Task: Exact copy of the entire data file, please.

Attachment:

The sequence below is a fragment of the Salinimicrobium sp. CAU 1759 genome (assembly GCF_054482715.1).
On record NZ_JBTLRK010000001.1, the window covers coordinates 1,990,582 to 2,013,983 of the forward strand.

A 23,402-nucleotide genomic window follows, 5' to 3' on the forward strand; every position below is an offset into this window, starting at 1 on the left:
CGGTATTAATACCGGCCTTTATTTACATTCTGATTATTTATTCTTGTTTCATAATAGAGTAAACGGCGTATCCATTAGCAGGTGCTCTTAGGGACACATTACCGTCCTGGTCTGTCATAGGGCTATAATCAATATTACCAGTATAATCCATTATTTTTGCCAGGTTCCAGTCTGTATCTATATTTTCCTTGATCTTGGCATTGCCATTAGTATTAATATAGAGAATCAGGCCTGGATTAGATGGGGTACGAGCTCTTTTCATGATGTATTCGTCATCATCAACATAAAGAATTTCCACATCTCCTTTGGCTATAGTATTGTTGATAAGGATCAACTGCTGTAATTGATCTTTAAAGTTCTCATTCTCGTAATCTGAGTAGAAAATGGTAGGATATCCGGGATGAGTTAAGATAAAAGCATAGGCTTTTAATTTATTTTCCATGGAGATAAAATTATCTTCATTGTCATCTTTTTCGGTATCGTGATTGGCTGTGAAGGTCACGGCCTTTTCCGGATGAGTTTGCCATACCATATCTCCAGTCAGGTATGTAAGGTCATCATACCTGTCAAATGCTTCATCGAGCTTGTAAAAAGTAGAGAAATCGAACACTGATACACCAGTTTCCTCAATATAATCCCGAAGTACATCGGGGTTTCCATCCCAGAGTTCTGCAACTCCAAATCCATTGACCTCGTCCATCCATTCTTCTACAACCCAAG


The sequence below is a fragment of the Salinimicrobium sp. CAU 1759 genome (assembly GCF_054482715.1).
On record NZ_JBTLRK010000001.1, the window covers coordinates 1,990,582 to 2,013,983 of the forward strand.

A 23,402-nucleotide genomic window follows, 5' to 3' on the forward strand; every position below is an offset into this window, starting at 1 on the left:
CGGTATTAATACCGGCCTTTATTTACATTCTGATTATTTATTCTTGTTTCATAATAGAGTAAACGGCGTATCCATTAGCAGGTGCTCTTAGGGACACATTACCGTCCTGGTCTGTCATAGGGCTATAATCAATATTACCAGTATAATCCATTATTTTTGCCAGGTTCCAGTCTGTATCTATATTTTCCTTGATCTTGGCATTGCCATTAGTATTAATATAGAGAATCAGGCCTGGATTAGATGGGGTACGAGCTCTTTTCATGATGTATTCGTCATCATCAACATAAAGAATTTCCACATCTCCTTTGGCTATAGTATTGTTGATAAGGATCAACTGCTGTAATTGATCTTTAAAGTTCTCATTCTCGTAATCTGAGTAGAAAATGGTAGGATATCCGGGATGAGTTAAGATAAAAGCATAGGCTTTTAATTTATTTTCCATGGAGATAAAATTATCTTCATTGTCATCTTTTTCGGTATCGTGATTGGCTGTGAAGGTCACGGCCTTTTCCGGATGAGTTTGCCATACCATATCTCCAGTCAGGTATGTAAGGTCATCATACCTGTCAAATGCTTCATCGAGCTTGTAAAAAGTAGAGAAATCGAACACTGATACACCAGTTTCCTCAATATAATCCCGAAGTACATCGGGGTTTCCATCCCAGAGTTCTGCAACTCCAAATCCATTGACCTCGTCCATCCATTCTTCTACAACCCAAG